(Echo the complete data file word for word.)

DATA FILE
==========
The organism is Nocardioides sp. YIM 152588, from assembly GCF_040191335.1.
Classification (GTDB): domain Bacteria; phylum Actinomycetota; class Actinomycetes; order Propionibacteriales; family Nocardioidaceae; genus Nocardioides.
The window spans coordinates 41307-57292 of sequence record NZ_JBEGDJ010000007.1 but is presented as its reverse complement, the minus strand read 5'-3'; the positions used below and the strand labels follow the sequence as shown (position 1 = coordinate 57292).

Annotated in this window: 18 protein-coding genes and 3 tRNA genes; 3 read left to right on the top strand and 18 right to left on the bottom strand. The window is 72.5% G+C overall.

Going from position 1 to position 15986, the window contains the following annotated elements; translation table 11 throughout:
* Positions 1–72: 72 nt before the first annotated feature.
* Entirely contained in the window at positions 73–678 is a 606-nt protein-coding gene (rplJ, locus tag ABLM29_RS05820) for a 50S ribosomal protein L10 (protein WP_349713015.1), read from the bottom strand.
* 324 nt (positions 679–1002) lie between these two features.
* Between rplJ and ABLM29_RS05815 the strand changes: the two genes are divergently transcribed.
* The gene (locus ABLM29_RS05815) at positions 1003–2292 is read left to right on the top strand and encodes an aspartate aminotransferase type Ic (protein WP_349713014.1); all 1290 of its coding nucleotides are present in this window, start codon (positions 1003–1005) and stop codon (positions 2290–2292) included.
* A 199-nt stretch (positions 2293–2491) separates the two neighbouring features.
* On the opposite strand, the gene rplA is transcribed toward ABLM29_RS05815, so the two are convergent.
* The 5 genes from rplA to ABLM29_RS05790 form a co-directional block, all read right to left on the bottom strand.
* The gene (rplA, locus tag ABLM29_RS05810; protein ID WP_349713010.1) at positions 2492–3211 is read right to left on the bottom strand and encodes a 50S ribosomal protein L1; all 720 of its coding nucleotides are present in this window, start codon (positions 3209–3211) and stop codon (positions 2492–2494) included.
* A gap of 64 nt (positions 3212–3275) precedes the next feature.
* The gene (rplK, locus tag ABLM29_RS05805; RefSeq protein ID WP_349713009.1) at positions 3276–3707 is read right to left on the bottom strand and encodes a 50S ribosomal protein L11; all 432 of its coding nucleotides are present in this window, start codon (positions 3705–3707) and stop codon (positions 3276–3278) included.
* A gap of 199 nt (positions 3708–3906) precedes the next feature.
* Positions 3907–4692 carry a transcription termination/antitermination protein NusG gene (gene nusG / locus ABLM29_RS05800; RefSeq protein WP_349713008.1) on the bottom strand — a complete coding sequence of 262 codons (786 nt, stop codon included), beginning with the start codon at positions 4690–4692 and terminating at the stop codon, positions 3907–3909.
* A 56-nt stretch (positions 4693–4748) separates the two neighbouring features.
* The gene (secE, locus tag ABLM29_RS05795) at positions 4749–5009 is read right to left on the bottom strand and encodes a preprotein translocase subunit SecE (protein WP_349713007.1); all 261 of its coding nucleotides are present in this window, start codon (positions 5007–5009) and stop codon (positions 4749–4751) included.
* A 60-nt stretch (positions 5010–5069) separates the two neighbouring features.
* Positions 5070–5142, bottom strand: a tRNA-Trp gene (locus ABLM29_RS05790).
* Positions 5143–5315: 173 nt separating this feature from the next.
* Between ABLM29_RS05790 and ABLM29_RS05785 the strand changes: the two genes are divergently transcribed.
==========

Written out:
The organism is Nocardioides sp. YIM 152588, from assembly GCF_040191335.1.
Classification (GTDB): domain Bacteria; phylum Actinomycetota; class Actinomycetes; order Propionibacteriales; family Nocardioidaceae; genus Nocardioides.
The window spans coordinates 41307-57292 of sequence record NZ_JBEGDJ010000007.1 but is presented as its reverse complement, the minus strand read 5'-3'; the positions used below and the strand labels follow the sequence as shown (position 1 = coordinate 57292).

Annotated in this window: 18 protein-coding genes and 3 tRNA genes; 3 read left to right on the top strand and 18 right to left on the bottom strand. The window is 72.5% G+C overall.

Going from position 1 to position 15986, the window contains the following annotated elements; translation table 11 throughout:
* Positions 1–72: 72 nt before the first annotated feature.
* Entirely contained in the window at positions 73–678 is a 606-nt protein-coding gene (rplJ, locus tag ABLM29_RS05820) for a 50S ribosomal protein L10 (protein WP_349713015.1), read from the bottom strand.
* 324 nt (positions 679–1002) lie between these two features.
* Between rplJ and ABLM29_RS05815 the strand changes: the two genes are divergently transcribed.
* The gene (locus ABLM29_RS05815) at positions 1003–2292 is read left to right on the top strand and encodes an aspartate aminotransferase type Ic (protein WP_349713014.1); all 1290 of its coding nucleotides are present in this window, start codon (positions 1003–1005) and stop codon (positions 2290–2292) included.
* A 199-nt stretch (positions 2293–2491) separates the two neighbouring features.
* On the opposite strand, the gene rplA is transcribed toward ABLM29_RS05815, so the two are convergent.
* The 5 genes from rplA to ABLM29_RS05790 form a co-directional block, all read right to left on the bottom strand.
* The gene (rplA, locus tag ABLM29_RS05810; protein ID WP_349713010.1) at positions 2492–3211 is read right to left on the bottom strand and encodes a 50S ribosomal protein L1; all 720 of its coding nucleotides are present in this window, start codon (positions 3209–3211) and stop codon (positions 2492–2494) included.
* A gap of 64 nt (positions 3212–3275) precedes the next feature.
* The gene (rplK, locus tag ABLM29_RS05805; RefSeq protein ID WP_349713009.1) at positions 3276–3707 is read right to left on the bottom strand and encodes a 50S ribosomal protein L11; all 432 of its coding nucleotides are present in this window, start codon (positions 3705–3707) and stop codon (positions 3276–3278) included.
* A gap of 199 nt (positions 3708–3906) precedes the next feature.
* Positions 3907–4692 carry a transcription termination/antitermination protein NusG gene (gene nusG / locus ABLM29_RS05800; RefSeq protein WP_349713008.1) on the bottom strand — a complete coding sequence of 262 codons (786 nt, stop codon included), beginning with the start codon at positions 4690–4692 and terminating at the stop codon, positions 3907–3909.
* A 56-nt stretch (positions 4693–4748) separates the two neighbouring features.
* The gene (secE, locus tag ABLM29_RS05795) at positions 4749–5009 is read right to left on the bottom strand and encodes a preprotein translocase subunit SecE (protein WP_349713007.1); all 261 of its coding nucleotides are present in this window, start codon (positions 5007–5009) and stop codon (positions 4749–4751) included.
* A 60-nt stretch (positions 5010–5069) separates the two neighbouring features.
* Positions 5070–5142, bottom strand: a tRNA-Trp gene (locus ABLM29_RS05790).
* Positions 5143–5315: 173 nt separating this feature from the next.
* Between ABLM29_RS05790 and ABLM29_RS05785 the strand changes: the two genes are divergently transcribed.